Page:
Thursday, May 28, 2009

Husam perincikan mengapa beliau bertanding has the story:

Husam want PAS to replace Umno, not complement it

It's no secret that PAS vice-president Datuk Husam Musa is no fan of the Dewan Ulama (the party's religious scholars' wing). And they, not surprisingly, have been one of his strongest critics.

Husam and another vice-president Mohamad Sabu are challenging two-term deputy president Nasharuddin Mat Isa, who is favoured by the pro-Umno faction, made up of largely ulama in the party.

There have been veiled accusations levelled by the head of the Dewan Ulama against Husam of bribing party members in order to get nominations for the deputy presidency.

And just last weekend the Dewan Ulama organised a seminar, at the old party headquarters in Gombak, with the aim of strengthening the leadership of the religious scholars in the party.

A photo exhibition on the history of PAS was also held and newspaper reports on the takeover of the party by the ulama in 1982 were displayed prominently.

Husam, however, prides himself on being part of the wave that led to the removal of the Malay nationalist PAS president Datuk Asri Muda.

"I joined PAS on the day Datuk Asri stepped down in 1982, I was still a second-year student at Universiti Malaya," said Husam.

"As a student I did not favour Datuk Asri, because he was more Melayu than Islam, which limits growth. It only divides the Malays between PAS and Umno, but you cannot get support from the rest," he added.

He attended the party’s muktamar that year at the invitation of a Kelantan ulama, Mustafa Taib.

"Now the ulama is in Umno, but I am still in PAS," he said with a broad smile.

"That was also the year Anwar Ibrahim joined Umno. If I am called pro-Anwar, that is not fair to me, if I am I would have followed Anwar in 1982," Husam told The Malaysian Insider.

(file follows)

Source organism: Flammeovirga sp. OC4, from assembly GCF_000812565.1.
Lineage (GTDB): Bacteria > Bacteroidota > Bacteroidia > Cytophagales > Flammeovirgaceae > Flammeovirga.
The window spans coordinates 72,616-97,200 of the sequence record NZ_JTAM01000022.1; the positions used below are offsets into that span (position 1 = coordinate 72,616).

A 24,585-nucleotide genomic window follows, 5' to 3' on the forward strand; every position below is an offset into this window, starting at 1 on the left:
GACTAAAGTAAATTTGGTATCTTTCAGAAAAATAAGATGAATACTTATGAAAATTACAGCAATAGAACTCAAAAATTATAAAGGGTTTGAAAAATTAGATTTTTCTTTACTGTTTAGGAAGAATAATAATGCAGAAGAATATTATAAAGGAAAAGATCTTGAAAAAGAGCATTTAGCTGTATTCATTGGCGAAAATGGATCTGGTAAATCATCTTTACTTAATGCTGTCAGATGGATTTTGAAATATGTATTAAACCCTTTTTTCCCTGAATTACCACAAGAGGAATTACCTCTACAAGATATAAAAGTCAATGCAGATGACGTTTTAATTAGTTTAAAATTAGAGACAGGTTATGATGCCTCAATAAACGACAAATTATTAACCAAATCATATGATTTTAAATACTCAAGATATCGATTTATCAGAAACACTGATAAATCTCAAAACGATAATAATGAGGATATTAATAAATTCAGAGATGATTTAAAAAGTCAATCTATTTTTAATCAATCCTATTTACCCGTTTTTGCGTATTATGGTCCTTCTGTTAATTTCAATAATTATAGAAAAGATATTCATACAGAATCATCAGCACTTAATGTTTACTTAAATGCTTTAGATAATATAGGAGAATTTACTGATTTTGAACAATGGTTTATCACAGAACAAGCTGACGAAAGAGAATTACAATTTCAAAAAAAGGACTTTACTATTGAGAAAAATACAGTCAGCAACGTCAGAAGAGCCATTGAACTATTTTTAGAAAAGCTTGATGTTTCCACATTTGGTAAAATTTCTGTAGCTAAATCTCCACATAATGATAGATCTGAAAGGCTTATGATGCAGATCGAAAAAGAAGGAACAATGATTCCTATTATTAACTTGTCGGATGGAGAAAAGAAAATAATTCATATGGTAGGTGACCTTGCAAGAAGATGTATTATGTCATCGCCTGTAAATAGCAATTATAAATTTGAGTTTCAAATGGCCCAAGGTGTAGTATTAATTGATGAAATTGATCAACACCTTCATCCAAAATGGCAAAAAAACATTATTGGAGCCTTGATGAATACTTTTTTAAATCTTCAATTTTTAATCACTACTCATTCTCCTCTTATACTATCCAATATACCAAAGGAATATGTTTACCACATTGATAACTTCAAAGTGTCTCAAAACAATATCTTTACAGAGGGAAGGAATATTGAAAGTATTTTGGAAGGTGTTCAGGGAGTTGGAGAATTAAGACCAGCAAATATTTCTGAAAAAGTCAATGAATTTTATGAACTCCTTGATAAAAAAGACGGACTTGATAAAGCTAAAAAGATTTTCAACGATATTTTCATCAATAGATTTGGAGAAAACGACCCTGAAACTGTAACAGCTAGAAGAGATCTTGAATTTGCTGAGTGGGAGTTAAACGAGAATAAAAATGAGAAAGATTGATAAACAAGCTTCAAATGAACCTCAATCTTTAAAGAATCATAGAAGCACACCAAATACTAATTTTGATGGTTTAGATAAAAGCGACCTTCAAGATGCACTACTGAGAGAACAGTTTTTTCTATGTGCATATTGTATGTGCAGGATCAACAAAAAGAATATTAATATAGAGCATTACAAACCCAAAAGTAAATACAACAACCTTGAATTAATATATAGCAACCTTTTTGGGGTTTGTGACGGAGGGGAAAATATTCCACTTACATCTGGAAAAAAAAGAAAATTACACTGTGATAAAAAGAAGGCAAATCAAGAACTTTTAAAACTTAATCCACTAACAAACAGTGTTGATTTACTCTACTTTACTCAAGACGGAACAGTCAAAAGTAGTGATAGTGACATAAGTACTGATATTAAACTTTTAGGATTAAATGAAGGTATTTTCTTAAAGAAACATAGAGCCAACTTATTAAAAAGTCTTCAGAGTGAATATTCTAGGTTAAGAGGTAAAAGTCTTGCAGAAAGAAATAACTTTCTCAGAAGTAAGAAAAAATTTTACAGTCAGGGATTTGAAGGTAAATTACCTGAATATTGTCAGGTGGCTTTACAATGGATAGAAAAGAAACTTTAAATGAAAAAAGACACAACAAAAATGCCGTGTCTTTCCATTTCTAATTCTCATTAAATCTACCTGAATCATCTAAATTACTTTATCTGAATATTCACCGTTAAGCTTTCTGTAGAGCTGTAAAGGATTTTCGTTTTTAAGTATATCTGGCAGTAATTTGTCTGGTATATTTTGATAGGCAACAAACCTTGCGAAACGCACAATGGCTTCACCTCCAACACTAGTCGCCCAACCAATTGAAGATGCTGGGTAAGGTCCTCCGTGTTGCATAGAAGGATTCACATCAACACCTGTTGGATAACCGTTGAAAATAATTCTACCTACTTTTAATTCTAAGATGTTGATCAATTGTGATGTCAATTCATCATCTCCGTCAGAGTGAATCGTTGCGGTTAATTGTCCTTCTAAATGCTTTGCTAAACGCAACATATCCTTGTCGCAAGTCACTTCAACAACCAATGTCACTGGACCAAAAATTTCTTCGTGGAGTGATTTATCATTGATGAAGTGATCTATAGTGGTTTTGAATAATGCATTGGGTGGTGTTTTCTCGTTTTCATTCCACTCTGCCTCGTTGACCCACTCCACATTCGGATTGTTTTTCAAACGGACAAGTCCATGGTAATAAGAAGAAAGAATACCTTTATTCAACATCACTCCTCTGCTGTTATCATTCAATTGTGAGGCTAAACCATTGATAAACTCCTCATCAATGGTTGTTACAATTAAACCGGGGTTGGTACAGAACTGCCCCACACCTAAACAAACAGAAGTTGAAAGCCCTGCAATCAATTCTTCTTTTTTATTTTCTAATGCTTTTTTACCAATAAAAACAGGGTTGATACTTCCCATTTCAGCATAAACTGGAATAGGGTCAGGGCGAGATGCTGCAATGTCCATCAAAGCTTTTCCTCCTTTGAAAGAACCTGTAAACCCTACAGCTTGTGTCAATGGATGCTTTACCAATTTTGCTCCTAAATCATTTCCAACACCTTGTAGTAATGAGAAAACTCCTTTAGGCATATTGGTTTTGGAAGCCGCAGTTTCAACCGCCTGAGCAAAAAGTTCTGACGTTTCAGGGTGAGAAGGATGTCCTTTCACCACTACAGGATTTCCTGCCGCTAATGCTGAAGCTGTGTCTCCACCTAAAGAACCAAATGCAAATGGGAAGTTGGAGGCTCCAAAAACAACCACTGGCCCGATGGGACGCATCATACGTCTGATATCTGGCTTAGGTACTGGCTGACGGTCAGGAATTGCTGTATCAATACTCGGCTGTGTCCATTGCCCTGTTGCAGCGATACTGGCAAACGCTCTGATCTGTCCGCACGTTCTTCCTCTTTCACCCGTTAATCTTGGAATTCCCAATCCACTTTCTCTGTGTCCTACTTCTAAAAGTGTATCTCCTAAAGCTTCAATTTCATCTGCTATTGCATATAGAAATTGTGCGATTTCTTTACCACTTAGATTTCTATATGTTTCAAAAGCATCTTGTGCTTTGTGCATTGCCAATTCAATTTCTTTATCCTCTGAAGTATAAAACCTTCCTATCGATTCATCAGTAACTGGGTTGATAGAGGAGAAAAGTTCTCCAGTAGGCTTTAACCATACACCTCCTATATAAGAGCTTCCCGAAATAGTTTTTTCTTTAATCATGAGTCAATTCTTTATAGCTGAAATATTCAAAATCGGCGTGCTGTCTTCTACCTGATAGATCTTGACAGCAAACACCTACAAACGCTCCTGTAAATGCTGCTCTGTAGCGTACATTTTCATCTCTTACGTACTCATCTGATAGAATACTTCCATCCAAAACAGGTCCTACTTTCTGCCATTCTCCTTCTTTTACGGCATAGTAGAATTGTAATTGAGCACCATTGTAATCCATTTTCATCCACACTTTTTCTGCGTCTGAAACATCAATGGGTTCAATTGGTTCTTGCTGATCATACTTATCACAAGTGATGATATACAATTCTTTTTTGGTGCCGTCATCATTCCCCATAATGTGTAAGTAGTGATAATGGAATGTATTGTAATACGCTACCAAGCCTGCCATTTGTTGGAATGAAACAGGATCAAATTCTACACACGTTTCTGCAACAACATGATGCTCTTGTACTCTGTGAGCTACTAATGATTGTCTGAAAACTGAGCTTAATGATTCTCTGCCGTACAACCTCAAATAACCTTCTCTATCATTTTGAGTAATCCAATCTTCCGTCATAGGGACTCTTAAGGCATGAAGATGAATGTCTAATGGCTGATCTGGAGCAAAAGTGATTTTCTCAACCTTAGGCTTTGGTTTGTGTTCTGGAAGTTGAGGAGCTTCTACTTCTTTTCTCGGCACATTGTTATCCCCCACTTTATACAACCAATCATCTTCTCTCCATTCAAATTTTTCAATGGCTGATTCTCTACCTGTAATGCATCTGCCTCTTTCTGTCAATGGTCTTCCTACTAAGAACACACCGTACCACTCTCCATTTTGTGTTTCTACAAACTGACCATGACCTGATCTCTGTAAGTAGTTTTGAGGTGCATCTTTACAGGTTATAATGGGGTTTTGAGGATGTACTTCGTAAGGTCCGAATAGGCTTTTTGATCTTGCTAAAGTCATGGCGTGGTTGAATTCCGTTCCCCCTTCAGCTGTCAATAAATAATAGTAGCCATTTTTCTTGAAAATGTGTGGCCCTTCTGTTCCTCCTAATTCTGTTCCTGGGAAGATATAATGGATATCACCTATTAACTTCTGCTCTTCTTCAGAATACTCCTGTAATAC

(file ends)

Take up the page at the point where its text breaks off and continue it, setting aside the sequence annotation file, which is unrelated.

The Kelantan executive councillor has been called pro-Anwar by his critics due to his support of the opposition coalition Pakatan Rakyat (PR).

He is still motivated by the same thing that led him to contest PAS’s No. 2 — making the party the biggest political force and to replace Umno.

"The incumbent No. 2 seems to have close ties with Umno leaders and he seems not focused on making our party the anchor party," he said.

"I want to put a stop to activities destructive to the idea of PAS replacing Umno," added Husam.

"I feel my time in the party is wasted if the party only wants to complement Umno," he said.

Husam said since the official announcement on Monday he has been getting a lot of text messages supporting his decision to contest.

"I think on the ground there is some of dissatisfaction with what is going on, but PAS members are disciplined, so most of the time they hide their feelings, but they have their own assessment of what is going on," he said.

He also said he was not worried that the wide publicity given to his candidacy would backfire — as PAS members are known to reject candidates who are too eager to contest.

"If I remain quiet, it is not fair to the members... they need to know my objectives," said Husam.

"I hope PAS members understand why I am contesting," he added.

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